Process – Forging a Sunnobi Forest Tanto

This blade was forged and underwent yaki-ire at the museum forge. It began as a pre-1960s (integral) cultivator tine used by a farmer a generation or more ago. It is a sunnobi (overlength) tanto in the forest pattern, charcoal-forged and water quenched with clay, a satoyama style outdoor knife that has the foundation of the Japanese sword.

Island Blacksmith: Charcoal forged knives from antique steel.
The starting point as a lengthwise half of a pre-1960s (integral) cultivator tine.
Island Blacksmith: Charcoal forged knives from antique steel.
After the tine has been straightened the sunobe (preform) is forged with all tapers and proportions in place.
Island Blacksmith: Charcoal forged knives from antique steel.
During the hizukuri stage the peaked spine is forged in first, followed by the bevels.
Island Blacksmith: Charcoal forged knives from antique steel.
After the final heat for the forging stage the steel is heated evenly to normalize, removing any stresses remaining from forging.
Island Blacksmith: Charcoal forged knives from antique steel.
After filing the notches and the spine some additional adjustment is necessary along the bevels.
Island Blacksmith: Charcoal forged knives from antique steel.
The bevels are filed slightly along the edge to clean them up before hardening.
Island Blacksmith: Charcoal forged knives from antique steel.
After a final round of normalizing again, heating to an even temperature and then cooling slowly in air.
Island Blacksmith: Charcoal forged knives from antique steel.
Preparing the mixture of charcoal, clay, stone powder, and water.
Island Blacksmith: Charcoal forged knives from antique steel.
The clay mixture will control the cooling rate of the main part of the blade during yaki-ire.
Island Blacksmith: Charcoal forged knives from antique steel.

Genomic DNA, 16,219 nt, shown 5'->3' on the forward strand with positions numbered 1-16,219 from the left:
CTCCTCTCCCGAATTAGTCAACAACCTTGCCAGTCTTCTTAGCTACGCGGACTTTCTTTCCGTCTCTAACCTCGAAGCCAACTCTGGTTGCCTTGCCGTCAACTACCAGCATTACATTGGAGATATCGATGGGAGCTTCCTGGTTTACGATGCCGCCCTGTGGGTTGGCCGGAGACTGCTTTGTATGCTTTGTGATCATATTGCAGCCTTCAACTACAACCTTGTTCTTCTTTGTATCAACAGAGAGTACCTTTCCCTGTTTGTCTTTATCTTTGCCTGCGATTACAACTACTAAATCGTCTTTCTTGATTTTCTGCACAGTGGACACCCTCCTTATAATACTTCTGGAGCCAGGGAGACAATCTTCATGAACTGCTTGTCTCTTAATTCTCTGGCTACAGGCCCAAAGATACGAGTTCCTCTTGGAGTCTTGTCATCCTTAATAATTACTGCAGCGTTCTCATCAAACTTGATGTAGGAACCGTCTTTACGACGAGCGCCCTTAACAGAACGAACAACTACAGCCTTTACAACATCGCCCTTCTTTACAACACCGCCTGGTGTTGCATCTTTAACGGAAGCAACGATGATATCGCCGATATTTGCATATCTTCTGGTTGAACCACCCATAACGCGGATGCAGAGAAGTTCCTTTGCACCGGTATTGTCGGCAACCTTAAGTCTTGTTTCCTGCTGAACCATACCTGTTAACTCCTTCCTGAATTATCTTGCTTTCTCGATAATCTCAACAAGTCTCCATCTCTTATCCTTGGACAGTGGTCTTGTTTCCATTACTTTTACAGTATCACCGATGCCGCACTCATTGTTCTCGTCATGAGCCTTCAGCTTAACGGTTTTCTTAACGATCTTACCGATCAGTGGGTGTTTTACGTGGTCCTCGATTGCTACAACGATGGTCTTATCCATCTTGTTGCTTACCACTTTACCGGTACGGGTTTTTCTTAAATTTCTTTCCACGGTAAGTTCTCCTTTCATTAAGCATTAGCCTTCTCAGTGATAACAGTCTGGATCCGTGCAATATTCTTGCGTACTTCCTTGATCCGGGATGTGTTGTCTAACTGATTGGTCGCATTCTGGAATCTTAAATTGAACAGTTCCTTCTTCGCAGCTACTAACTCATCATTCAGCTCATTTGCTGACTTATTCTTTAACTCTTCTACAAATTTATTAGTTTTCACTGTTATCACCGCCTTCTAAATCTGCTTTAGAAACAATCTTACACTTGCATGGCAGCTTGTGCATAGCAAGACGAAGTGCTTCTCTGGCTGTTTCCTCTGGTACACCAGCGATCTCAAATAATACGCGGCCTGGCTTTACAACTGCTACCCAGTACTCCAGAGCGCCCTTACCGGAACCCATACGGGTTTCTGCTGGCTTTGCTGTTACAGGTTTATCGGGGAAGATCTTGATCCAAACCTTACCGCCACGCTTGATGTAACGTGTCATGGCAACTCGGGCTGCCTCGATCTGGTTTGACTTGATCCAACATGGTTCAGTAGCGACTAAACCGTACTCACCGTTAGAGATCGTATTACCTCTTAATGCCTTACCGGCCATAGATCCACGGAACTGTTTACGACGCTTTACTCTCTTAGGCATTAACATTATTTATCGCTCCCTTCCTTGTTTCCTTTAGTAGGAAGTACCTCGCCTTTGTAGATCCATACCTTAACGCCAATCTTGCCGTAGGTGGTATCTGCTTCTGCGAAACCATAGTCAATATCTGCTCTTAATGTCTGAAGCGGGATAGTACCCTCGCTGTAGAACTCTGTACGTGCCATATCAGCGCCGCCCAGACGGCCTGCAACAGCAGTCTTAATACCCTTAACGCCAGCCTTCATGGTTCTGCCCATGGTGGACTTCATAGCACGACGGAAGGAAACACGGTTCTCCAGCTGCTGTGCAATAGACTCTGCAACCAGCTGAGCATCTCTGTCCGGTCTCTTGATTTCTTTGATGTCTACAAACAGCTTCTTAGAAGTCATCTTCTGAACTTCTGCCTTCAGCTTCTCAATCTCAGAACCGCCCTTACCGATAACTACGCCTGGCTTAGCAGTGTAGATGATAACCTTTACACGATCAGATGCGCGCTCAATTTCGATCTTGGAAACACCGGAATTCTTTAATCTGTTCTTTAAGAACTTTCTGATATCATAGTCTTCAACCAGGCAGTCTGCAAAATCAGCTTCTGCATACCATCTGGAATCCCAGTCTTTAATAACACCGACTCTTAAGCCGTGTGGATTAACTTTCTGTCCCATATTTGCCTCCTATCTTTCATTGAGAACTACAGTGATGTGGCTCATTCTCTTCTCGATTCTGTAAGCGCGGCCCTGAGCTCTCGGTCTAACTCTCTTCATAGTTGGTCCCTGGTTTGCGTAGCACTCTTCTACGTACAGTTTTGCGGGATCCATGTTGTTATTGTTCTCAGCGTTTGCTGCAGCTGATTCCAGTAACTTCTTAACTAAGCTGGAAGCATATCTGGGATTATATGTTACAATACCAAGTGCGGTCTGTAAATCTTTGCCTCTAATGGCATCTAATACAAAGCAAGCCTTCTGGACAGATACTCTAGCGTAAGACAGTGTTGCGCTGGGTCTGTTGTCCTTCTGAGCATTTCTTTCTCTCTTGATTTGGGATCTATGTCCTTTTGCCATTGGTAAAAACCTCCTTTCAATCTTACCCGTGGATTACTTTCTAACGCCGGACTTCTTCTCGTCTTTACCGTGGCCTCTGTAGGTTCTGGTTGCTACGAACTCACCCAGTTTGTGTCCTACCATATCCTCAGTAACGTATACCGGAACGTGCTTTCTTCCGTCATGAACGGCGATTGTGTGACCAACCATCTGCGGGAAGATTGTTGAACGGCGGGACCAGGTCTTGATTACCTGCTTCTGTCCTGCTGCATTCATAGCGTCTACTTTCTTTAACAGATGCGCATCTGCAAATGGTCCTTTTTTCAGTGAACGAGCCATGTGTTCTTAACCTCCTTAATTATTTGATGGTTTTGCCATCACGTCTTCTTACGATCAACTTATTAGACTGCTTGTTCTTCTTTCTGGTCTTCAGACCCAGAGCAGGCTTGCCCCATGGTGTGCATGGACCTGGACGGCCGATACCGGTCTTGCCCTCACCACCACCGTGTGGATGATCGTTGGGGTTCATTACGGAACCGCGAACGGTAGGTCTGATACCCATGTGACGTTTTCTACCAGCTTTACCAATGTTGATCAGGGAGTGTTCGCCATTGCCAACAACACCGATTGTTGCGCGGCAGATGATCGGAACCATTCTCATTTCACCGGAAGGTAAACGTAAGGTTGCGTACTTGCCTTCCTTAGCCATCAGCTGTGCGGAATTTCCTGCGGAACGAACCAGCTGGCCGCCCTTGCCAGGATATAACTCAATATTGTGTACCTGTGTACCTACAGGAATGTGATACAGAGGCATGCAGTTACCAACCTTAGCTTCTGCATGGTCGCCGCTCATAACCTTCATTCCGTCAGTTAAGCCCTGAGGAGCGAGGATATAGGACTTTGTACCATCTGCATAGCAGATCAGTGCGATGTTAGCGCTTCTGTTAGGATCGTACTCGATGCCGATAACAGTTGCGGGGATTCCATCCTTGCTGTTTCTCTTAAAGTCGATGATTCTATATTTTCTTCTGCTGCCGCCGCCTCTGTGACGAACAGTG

After yaki-ire–the exposed edge has cooled quickly and become very hard, the blade has gained some curvature.
Island Blacksmith: Charcoal forged knives from antique steel.
The area protected by the clay layer cools about half a second slower as it hits the water and remains in a tough, ductile state.
Island Blacksmith: Charcoal forged knives from antique steel.
The clay is cleaned off, the hardness checked, and the blade is tempered slightly over the flames.

Island Blacksmith: Charcoal forged knives from antique steel.

Island Blacksmith: Charcoal forged knives from antique steel.

Island Blacksmith: Charcoal forged knives from antique steel.

Island Blacksmith: Charcoal forged knives from antique steel.

Island Blacksmith: Charcoal forged knives from antique steel.


Specifications

長さ/刃長 Nagasa (blade length): 310mm (10.2sun)
重ね/元重 Motokasane (spine thickness): 6mm
元幅 Motohaba (blade width): 30mm
反り Sori (curve): 2mm, slight koshizori
中心/茎 Nakago (tang length): 107mm
柄長 Tsuka (handle length): none
拵全長 Koshirae (overall): none

形 Katachi (geometry): hira-zukuri, iori-mune
刃文 Hamon (edge pattern): suguha (with mizukage)
帽子/鋩子 Boshi (tip pattern): ko-maru
中心/茎 Nakago (tang): futsu, kuri-jiri, no mekugi-ana
銘 Mei (signature): mumei (unsigned)
拵 Koshirae (mounting): none

Materials: vintage cultivator tine steel

This piece is in a private collection in Hawaii.

Comments are closed.